AKT Signaling in Regulating Angiogenesis
Pp. 22-50 (29)
AKT is a central signaling molecule in regulating cell survival, proliferation,
tumor growth and angiogenesis. Upstream components of AKT signaling pathway such as
PI3K, PTEN, and Ras are commonly mutated in many human cancers. Some miRNAs are
also involved in regulating PI3K/AKT signaling pathway. Recently it is found that AKT
plays an important role in regulating normal vascularization and pathological angiogenesis.
Angiogenesis is required for tumor growth and metastasis when tumor reaches more than 1
mm in diameter. This review focuses on the role and potential mechanism of AKT
signaling in regulating angiogenesis. Recent studies have shown that AKT activation is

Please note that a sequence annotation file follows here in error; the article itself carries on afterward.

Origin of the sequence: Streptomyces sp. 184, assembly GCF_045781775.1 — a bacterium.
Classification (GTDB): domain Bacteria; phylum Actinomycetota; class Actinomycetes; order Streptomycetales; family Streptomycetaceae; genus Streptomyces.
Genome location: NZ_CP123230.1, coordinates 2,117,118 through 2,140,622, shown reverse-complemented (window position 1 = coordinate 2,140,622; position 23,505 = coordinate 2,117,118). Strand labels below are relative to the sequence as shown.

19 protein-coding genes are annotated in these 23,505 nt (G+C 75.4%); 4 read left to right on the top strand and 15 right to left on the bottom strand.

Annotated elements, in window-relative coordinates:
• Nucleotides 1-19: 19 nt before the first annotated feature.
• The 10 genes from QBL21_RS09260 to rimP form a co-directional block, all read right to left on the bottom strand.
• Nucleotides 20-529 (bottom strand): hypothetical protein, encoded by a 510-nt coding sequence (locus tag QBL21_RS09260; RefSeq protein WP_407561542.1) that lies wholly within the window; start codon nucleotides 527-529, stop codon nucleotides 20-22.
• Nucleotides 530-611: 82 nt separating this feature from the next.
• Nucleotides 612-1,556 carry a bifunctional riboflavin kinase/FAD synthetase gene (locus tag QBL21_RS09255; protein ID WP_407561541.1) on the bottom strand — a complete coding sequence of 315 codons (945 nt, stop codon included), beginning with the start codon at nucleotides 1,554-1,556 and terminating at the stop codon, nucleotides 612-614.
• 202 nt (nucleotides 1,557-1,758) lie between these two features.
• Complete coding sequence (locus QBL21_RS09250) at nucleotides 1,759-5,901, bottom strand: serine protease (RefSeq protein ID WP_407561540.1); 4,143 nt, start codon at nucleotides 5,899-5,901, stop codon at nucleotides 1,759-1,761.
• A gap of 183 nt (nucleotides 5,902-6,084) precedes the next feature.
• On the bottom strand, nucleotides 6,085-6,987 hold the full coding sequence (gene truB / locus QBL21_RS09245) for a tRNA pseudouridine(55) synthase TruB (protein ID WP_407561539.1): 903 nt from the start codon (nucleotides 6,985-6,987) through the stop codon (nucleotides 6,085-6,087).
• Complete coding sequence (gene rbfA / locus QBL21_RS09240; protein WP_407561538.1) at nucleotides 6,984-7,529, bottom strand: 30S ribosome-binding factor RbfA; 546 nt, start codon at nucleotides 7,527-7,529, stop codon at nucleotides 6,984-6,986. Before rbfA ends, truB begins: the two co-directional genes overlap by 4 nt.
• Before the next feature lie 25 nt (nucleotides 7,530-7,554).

necessary and sufficient to regulate VEGF and HIF-1α expression in human cancer cells.
VEGF and HIF-1α are potent inducers of angiogenesis. It was found that AKT activation
induces VEGF and HIF-1α expression through its two downstream molecules HDM2 and
p70S6K1. On the other hand, AKT transmits the upstream signals from growth factors,
cytokines, heavy metals, and oncogenes for regulating VEGF and HIF-1α expression in
human cancer cells. AKT activation and VEGF expression can be inhibited by different
natural products used for cancer prevention. Thus, inhibition of AKT and its downstream
targets offers a new approach for targeting angiogenesis, which could be important for the
development of new cancer therapeutics in the future.
AKT, VEGF, HIF-1, tumor growth, vascularization, and angiogenesis.